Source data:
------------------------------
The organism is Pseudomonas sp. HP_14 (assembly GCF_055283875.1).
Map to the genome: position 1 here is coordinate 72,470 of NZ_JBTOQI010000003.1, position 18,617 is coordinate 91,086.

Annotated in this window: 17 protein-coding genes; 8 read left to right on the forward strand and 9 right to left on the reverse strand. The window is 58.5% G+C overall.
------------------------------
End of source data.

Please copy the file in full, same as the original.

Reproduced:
The organism is Pseudomonas sp. HP_14 (assembly GCF_055283875.1).
Map to the genome: position 1 here is coordinate 72,470 of NZ_JBTOQI010000003.1, position 18,617 is coordinate 91,086.

Annotated in this window: 17 protein-coding genes; 8 read left to right on the forward strand and 9 right to left on the reverse strand. The window is 58.5% G+C overall.